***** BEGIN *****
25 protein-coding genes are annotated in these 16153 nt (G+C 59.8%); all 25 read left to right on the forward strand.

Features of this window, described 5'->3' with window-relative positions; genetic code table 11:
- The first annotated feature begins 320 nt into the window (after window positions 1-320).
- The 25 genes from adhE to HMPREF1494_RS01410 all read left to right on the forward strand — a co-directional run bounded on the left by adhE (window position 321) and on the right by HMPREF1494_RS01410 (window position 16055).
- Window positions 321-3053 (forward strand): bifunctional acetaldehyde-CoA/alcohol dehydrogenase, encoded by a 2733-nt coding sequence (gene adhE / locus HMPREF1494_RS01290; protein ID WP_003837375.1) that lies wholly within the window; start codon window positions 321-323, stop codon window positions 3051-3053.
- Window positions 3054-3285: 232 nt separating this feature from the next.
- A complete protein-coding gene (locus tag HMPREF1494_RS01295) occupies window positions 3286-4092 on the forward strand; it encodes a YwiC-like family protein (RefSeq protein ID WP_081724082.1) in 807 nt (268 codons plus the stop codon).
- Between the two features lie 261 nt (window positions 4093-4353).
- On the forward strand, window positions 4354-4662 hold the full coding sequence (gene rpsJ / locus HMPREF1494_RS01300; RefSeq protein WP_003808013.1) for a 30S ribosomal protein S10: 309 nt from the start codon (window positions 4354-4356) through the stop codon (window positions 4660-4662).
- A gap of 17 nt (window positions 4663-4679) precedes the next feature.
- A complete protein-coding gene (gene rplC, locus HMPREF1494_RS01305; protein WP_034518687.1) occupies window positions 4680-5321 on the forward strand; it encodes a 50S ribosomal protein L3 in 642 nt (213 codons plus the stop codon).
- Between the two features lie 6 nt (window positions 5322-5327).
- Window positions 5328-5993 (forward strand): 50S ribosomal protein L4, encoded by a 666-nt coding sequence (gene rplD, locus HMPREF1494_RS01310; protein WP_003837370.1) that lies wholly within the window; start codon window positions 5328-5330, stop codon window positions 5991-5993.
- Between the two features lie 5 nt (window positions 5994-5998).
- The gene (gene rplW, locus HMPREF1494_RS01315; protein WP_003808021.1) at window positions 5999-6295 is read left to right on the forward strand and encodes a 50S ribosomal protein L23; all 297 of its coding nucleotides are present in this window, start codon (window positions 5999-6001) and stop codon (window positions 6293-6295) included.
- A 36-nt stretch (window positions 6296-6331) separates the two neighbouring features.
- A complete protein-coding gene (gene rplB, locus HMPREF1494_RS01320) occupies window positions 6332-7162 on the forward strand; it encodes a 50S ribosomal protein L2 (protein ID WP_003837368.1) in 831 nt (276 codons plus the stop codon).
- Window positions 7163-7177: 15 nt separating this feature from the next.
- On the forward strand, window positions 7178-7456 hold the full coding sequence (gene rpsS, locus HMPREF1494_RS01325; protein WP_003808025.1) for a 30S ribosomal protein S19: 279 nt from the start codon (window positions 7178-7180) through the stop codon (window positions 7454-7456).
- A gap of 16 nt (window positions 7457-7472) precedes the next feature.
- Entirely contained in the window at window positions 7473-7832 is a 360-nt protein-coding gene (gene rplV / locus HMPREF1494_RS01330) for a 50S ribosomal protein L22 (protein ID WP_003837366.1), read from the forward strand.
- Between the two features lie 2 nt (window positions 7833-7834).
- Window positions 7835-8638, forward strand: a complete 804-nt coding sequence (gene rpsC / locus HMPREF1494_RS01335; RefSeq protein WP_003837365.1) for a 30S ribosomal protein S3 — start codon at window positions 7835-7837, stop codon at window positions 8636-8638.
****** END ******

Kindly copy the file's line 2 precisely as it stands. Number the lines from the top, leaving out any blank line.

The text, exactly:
Features of this window, described 5'->3' with window-relative positions; genetic code table 11: